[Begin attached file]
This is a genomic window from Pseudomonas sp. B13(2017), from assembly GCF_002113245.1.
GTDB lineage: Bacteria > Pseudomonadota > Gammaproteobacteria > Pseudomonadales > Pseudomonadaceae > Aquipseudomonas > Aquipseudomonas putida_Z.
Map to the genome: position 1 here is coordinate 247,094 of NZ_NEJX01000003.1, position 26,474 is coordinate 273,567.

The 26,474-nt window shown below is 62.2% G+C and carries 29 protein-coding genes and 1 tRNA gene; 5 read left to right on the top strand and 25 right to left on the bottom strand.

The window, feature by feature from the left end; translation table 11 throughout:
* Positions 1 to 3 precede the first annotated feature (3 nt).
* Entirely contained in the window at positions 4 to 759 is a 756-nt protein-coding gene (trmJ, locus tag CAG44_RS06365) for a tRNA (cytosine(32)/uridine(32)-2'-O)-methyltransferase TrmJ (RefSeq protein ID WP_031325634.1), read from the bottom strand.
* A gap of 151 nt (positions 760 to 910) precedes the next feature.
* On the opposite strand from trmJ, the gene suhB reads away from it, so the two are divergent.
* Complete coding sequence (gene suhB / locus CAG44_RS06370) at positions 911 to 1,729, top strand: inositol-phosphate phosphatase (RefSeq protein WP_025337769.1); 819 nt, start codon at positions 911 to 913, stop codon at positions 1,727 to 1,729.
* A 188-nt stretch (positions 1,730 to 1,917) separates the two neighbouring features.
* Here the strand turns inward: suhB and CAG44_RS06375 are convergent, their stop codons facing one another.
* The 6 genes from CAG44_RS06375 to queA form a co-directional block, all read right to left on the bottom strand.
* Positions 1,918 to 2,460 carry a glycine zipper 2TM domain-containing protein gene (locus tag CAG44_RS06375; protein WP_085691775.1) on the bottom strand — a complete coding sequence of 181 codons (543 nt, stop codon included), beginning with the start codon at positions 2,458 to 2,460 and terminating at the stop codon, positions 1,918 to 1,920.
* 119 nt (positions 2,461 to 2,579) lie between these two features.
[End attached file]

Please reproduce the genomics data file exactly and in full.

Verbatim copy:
This is a genomic window from Pseudomonas sp. B13(2017), from assembly GCF_002113245.1.
GTDB lineage: Bacteria > Pseudomonadota > Gammaproteobacteria > Pseudomonadales > Pseudomonadaceae > Aquipseudomonas > Aquipseudomonas putida_Z.
Map to the genome: position 1 here is coordinate 247,094 of NZ_NEJX01000003.1, position 26,474 is coordinate 273,567.

The 26,474-nt window shown below is 62.2% G+C and carries 29 protein-coding genes and 1 tRNA gene; 5 read left to right on the top strand and 25 right to left on the bottom strand.

The window, feature by feature from the left end; translation table 11 throughout:
* Positions 1 to 3 precede the first annotated feature (3 nt).
* Entirely contained in the window at positions 4 to 759 is a 756-nt protein-coding gene (trmJ, locus tag CAG44_RS06365) for a tRNA (cytosine(32)/uridine(32)-2'-O)-methyltransferase TrmJ (RefSeq protein ID WP_031325634.1), read from the bottom strand.
* A gap of 151 nt (positions 760 to 910) precedes the next feature.
* On the opposite strand from trmJ, the gene suhB reads away from it, so the two are divergent.
* Complete coding sequence (gene suhB / locus CAG44_RS06370) at positions 911 to 1,729, top strand: inositol-phosphate phosphatase (RefSeq protein WP_025337769.1); 819 nt, start codon at positions 911 to 913, stop codon at positions 1,727 to 1,729.
* A 188-nt stretch (positions 1,730 to 1,917) separates the two neighbouring features.
* Here the strand turns inward: suhB and CAG44_RS06375 are convergent, their stop codons facing one another.
* The 6 genes from CAG44_RS06375 to queA form a co-directional block, all read right to left on the bottom strand.
* Positions 1,918 to 2,460 carry a glycine zipper 2TM domain-containing protein gene (locus tag CAG44_RS06375; protein WP_085691775.1) on the bottom strand — a complete coding sequence of 181 codons (543 nt, stop codon included), beginning with the start codon at positions 2,458 to 2,460 and terminating at the stop codon, positions 1,918 to 1,920.
* 119 nt (positions 2,461 to 2,579) lie between these two features.